Later this month, barring a trade, the Knicks will pick 11th in the NBA Draft. There’s been much speculation over who they could or should select. Entirely too much speculation, really, given what history has already taught us concerning the Knicks’ history picking 11th, as well as the rest of the league the past 20 years. The first lesson we learn: the Knicks have been awful picking at #11.
To be fair, it’s been a while since the Knicks picked 11. The last time was 1969, a nice draft that landed them John Warren. Warren played fewer minutes his lone year in New York than Quentin Grimes did last year. Other Knicks picked 11th: Don “Buddy” Ackerman, Kelly “King” Coleman, Henry Akin and John “The Reckless Russian” Rudometkin. Only Rudometkin, a Knick for parts of three seasons, lasted beyond his rookie year in New York.
And yet this is not a case of “LOL Knicks.” The league’s come a loooong way since 50+ years ago. When Ackerman went 11th in 1953, that was a second-round pick. Coleman was selected in 1960, a draft now famous for three Hall of Famers going top-seven (Oscar Robertson, Jerry West, Lenny Wilkens) while seven of the first 16 selected played one year or none in the pros.
You’d think by the 21st century and its Jetsonian advances in domestic and international scouting, teams would fare better with the 11th pick. You thunk wrong. Over the past 20 drafts, guess how many 11th picks went on the become All-Stars. You don’t have to guess. I’ll tell you. It’s two. Just two: Klay Thompson and Damontas Sabonis. Know how many players taken after 11 became All-Stars? I’ll give you a hint: it’s the Knicks’ GOAT’s number.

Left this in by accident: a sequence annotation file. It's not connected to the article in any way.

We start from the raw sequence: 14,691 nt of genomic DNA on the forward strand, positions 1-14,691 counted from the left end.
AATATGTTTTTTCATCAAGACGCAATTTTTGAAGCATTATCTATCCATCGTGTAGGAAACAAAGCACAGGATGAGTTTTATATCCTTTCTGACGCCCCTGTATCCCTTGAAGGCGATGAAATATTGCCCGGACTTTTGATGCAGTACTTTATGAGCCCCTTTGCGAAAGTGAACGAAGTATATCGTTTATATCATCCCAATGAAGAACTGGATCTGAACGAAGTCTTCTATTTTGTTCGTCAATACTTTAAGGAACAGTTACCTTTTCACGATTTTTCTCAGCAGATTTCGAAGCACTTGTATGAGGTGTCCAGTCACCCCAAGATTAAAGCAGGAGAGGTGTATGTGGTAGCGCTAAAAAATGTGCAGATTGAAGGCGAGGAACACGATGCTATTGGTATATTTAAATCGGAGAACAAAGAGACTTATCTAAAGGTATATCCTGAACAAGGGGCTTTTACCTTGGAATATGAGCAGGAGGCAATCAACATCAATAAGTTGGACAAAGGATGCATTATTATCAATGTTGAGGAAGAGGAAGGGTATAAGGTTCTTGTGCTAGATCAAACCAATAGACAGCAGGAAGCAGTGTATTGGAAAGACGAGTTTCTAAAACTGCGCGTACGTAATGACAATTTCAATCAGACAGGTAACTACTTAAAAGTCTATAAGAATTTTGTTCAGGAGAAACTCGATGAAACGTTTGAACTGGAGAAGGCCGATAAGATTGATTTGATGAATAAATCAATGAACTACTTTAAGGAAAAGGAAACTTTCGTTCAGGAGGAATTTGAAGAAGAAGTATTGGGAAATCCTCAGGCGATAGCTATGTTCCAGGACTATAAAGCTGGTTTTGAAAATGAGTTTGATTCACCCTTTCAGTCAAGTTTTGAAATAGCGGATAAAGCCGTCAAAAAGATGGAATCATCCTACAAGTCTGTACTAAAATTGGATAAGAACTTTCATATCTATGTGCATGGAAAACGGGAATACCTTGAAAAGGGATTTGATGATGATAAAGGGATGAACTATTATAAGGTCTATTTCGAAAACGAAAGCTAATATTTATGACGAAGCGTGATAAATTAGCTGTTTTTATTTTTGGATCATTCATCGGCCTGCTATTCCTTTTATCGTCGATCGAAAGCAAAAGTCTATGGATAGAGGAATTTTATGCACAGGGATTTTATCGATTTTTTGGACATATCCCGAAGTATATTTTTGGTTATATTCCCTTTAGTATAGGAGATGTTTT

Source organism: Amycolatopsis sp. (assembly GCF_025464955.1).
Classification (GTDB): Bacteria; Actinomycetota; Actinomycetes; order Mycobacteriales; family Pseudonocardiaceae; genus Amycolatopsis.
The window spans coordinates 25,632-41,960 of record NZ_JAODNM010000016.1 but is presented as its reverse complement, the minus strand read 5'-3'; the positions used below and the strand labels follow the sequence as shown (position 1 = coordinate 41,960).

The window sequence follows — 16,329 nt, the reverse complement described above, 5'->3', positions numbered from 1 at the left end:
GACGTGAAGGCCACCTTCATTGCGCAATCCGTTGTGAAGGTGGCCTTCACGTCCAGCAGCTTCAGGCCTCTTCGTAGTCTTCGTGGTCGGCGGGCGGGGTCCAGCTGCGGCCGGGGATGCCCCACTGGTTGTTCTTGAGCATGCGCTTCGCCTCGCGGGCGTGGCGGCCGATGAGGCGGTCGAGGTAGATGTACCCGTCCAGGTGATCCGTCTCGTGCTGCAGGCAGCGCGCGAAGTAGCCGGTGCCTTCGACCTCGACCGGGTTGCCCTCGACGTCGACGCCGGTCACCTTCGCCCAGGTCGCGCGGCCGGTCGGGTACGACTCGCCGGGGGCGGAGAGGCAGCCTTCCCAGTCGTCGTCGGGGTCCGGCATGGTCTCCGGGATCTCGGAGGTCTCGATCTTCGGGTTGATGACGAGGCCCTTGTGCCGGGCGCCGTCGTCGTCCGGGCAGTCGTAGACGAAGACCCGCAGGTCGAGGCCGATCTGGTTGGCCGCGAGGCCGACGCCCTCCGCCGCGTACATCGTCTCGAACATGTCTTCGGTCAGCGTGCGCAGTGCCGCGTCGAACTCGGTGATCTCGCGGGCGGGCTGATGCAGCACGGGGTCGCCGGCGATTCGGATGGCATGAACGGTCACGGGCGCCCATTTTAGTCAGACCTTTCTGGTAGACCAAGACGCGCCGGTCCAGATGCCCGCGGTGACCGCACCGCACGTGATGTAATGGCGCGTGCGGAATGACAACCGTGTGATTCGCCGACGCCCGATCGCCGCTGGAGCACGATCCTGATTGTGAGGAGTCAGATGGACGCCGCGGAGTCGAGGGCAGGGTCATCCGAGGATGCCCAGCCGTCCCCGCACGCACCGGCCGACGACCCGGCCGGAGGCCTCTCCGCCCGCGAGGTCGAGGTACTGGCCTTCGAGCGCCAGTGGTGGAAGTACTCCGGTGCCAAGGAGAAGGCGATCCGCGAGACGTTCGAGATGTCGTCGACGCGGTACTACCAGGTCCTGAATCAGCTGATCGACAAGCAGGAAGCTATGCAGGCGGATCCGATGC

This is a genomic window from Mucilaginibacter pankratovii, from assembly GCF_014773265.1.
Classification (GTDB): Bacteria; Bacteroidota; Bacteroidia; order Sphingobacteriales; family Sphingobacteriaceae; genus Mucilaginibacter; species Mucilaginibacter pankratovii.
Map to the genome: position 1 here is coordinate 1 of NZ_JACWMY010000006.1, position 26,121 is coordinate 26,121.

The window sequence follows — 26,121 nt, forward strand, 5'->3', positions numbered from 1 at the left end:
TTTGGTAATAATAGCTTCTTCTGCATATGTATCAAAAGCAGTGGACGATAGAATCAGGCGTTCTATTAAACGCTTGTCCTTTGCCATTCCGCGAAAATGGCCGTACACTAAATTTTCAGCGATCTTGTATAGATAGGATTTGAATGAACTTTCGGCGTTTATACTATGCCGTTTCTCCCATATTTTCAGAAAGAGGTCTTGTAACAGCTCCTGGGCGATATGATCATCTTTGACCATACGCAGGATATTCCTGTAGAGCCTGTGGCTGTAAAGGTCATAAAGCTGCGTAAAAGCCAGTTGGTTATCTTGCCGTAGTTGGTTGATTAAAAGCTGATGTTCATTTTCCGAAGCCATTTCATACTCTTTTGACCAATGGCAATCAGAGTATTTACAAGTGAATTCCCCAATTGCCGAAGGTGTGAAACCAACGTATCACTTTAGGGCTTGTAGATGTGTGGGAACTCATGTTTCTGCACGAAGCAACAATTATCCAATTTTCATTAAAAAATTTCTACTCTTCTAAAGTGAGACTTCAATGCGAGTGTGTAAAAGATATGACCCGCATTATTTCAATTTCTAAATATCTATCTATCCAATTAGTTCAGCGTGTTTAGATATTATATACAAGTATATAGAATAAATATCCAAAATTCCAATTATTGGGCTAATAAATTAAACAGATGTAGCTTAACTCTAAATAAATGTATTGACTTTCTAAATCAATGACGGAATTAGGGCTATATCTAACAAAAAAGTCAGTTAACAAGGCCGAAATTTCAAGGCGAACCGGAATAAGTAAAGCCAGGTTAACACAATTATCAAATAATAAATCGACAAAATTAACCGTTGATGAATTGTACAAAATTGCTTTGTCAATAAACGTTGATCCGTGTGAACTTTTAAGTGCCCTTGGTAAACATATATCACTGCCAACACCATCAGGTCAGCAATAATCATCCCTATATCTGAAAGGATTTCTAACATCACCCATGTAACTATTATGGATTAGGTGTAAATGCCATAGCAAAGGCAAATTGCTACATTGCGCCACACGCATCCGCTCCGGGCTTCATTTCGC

So to refresh: of the last 20 players taken 11, two became All-Stars; of the nearly 1000 taken later, 33 did (Al Jefferson was never an All-Star, but was named to an All-NBA team). The math tells us two things we probably already knew: the odds are much better to land an All-Star at 11 (1 out of 10) then all the picks after (1 out of 30), and the odds to land an All-Star at 11 stink.
But we’re not here to talk about what we already know. Using a rhetorically advanced analysis tool, I’ve been able to deduce who the Knicks will take in this year’s draft. Apologies to Bennedict Mathurin, Shaedon Sharpe, Jeremy Sochan and Malaki Branham, but history says none of them make the cut. Every 11th pick the Knicks have ever drafted had one or two syllables in their first names, then two or three in their last. The quartet above fail that litmus test.
That leaves us with Jalen Duren, A.J. Griffin, Dyson Daniels, Johnny Davis. Of the Knicks prior #11 picks, none were 7-footers; the 6-foot-11 Duren, still only 18, figures to grow another inch, so let’s rule him out. Daniels was born overseas, which none of the old-school 11s were, so he’s gone. That leaves Griffin and Davis.
The Knicks have never had a player with the last name of Griffin. They’ve had a handful of Davises: Antonio, Baron, Ben, Hubert, Mel and Mike. Ergo, the Knicks will select Johnny Davis. It’s scientific.